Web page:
There may be a leadership crisis in Europe, but Asian leaders attending the Asia-Pacific Economic Co-operation forum in Honolulu mostly appeared as relaxed as the bronzed holidaymakers stretched out on Waikiki beach.
Susilo Bambang Yudhoyono, the Indonesian president, was so laid back he began his presentation at the parallel business leaders’ forum with a song of his own composition.
The tune, accompanied by sappy lyrics worthy of a charity single, was about saving the environment, a sentiment that Indonesia sometimes honours in the breach.
Still, the retired general credited with bringing political stability and economic growth to his country of 240m people, appeared in confident mood. He said that the economy, which has been growing steadily above 6 per cent, was fairly resilient to the troubles in Europe. He pointed to a deficit of just 2.5 per cent of gross domestic product – which he said would be lower next year – and public debt/GDP levels of 25 per cent. Are you listening Lucas Papademos? Read more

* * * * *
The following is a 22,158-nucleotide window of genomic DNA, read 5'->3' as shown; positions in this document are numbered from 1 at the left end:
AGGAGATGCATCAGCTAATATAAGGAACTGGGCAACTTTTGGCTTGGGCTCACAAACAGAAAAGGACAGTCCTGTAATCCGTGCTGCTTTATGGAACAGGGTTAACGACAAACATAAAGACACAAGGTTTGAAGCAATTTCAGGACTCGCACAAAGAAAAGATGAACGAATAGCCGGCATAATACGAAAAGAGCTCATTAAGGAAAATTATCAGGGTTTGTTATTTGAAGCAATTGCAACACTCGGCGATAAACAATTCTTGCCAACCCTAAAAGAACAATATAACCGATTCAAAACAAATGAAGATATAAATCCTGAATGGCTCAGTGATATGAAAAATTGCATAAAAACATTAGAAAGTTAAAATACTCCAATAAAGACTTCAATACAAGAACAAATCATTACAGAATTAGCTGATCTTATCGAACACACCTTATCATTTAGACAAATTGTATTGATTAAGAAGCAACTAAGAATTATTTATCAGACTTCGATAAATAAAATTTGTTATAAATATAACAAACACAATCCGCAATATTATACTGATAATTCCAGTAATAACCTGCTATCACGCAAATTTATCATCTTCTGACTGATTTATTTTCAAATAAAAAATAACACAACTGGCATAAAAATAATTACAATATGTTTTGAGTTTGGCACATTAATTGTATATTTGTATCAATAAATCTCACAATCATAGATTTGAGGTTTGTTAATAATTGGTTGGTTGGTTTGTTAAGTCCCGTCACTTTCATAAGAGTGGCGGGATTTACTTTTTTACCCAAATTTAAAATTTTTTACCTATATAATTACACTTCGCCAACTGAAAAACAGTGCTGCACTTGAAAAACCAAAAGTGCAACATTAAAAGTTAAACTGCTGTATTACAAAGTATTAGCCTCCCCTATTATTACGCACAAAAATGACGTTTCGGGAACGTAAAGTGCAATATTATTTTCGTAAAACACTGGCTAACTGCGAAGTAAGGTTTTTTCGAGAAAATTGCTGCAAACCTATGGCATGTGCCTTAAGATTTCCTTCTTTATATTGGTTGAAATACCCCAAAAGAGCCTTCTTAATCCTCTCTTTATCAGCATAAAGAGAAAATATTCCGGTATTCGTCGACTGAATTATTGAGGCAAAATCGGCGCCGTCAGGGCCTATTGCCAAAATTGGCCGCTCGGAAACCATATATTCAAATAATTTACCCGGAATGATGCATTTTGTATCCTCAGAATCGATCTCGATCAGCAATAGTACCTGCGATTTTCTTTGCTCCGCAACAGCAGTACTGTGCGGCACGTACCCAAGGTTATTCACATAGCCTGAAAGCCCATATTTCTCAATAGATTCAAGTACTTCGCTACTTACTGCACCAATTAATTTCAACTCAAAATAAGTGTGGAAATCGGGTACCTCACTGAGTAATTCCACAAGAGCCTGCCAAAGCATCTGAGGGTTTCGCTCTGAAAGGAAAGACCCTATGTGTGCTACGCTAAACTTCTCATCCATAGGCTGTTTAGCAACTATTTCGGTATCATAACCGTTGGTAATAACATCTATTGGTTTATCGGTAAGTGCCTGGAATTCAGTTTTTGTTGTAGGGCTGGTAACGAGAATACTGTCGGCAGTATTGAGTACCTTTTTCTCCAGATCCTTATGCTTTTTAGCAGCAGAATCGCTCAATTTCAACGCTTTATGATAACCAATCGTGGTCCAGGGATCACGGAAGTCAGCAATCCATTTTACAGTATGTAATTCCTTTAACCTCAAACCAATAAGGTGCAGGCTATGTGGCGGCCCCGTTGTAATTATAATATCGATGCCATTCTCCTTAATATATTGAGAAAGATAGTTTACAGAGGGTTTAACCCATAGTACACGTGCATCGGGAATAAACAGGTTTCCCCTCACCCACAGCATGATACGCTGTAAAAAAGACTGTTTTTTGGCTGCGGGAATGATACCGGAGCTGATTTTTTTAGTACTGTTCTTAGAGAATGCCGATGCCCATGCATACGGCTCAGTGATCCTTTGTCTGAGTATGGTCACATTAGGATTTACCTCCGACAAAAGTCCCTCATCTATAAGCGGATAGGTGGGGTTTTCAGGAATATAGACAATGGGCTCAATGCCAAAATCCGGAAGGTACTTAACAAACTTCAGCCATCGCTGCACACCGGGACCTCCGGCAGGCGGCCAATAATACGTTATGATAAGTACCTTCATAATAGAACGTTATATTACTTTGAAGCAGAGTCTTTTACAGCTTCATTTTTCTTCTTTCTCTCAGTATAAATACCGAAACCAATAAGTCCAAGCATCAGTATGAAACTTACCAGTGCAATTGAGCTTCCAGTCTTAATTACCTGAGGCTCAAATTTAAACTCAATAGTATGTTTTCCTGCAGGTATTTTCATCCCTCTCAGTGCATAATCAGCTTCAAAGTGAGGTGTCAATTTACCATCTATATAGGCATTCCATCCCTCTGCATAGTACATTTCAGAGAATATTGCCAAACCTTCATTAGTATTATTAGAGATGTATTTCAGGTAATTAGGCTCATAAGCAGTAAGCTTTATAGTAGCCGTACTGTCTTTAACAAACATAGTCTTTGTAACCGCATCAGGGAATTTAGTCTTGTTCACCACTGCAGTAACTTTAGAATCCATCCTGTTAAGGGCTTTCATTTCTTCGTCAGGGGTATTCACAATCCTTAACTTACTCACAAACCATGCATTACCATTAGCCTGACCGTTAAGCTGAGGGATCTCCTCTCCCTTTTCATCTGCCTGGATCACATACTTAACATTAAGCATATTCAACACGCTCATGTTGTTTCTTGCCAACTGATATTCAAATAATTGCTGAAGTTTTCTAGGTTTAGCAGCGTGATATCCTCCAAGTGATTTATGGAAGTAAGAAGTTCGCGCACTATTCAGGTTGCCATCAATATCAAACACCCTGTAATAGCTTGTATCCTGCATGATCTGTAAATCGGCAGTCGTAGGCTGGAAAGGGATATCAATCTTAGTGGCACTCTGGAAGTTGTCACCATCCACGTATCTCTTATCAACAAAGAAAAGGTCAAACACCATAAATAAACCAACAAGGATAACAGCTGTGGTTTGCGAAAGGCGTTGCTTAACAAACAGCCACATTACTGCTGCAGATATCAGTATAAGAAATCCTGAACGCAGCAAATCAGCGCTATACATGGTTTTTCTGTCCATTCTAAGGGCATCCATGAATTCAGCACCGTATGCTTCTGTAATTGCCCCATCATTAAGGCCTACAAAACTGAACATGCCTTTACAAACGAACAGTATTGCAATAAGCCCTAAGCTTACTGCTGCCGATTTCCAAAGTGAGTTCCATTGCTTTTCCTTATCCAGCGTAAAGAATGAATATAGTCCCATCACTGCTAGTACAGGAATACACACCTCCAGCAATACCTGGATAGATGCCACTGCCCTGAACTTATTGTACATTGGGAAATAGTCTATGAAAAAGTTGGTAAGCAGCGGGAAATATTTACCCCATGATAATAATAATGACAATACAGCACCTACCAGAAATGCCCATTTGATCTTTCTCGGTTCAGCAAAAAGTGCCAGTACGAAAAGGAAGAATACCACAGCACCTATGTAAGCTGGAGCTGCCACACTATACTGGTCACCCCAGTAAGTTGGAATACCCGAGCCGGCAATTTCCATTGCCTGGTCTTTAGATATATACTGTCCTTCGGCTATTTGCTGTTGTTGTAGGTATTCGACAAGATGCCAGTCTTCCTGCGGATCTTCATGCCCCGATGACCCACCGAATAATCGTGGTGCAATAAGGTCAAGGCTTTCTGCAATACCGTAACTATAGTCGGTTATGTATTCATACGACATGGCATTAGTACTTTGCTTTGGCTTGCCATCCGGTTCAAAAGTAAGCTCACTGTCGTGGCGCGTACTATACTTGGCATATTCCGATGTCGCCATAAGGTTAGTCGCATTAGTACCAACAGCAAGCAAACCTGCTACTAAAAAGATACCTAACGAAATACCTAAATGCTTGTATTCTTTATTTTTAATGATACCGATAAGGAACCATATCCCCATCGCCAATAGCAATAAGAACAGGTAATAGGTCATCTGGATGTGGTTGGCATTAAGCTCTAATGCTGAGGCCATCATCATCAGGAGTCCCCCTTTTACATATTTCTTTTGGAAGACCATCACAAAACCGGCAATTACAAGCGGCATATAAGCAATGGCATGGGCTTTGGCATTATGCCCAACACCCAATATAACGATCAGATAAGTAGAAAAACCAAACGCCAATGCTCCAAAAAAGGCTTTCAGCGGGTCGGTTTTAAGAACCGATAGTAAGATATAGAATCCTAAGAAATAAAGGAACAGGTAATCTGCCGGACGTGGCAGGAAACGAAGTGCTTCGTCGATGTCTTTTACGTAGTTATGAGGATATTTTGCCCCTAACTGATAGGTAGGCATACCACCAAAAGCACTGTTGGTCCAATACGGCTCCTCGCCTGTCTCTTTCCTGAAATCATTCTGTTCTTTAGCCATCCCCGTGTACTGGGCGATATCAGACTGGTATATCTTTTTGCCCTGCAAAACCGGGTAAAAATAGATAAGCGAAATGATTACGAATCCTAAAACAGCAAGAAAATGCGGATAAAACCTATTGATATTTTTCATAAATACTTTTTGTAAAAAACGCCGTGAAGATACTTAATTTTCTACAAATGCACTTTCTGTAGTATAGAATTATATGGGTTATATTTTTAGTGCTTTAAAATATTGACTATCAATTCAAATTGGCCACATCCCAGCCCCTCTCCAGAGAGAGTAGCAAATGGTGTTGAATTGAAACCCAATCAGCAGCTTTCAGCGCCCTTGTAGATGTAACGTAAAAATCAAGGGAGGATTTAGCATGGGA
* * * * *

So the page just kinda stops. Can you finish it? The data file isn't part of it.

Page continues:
The Chinese are voting again. Having lost their chance to determine the outcome of Happy Girls, an audience-participation talent show that has mysteriously vanished from next year’s schedules, they are voting instead for Ai Weiwei, the artist and thorn in Beijing’s side. Read more
“I almost left the country thinking they’re moving a little too fast. I never thought I would say that about Myanmar.”
Those are the words of Espen Barth Eide, Norway’s deputy foreign minister, after a trip this week to Burma, which the Norwegians call by its official name of Myanmar. Mr Barth Eide said that political reformers in the country “have the upper hand” and were moving quickly to try to consolidate their position before there was a counter-offensive from hardliners. “The danger is not that it’s not sincere,” he said of the push to open up the political process, “but that the counter forces will set in.” Read more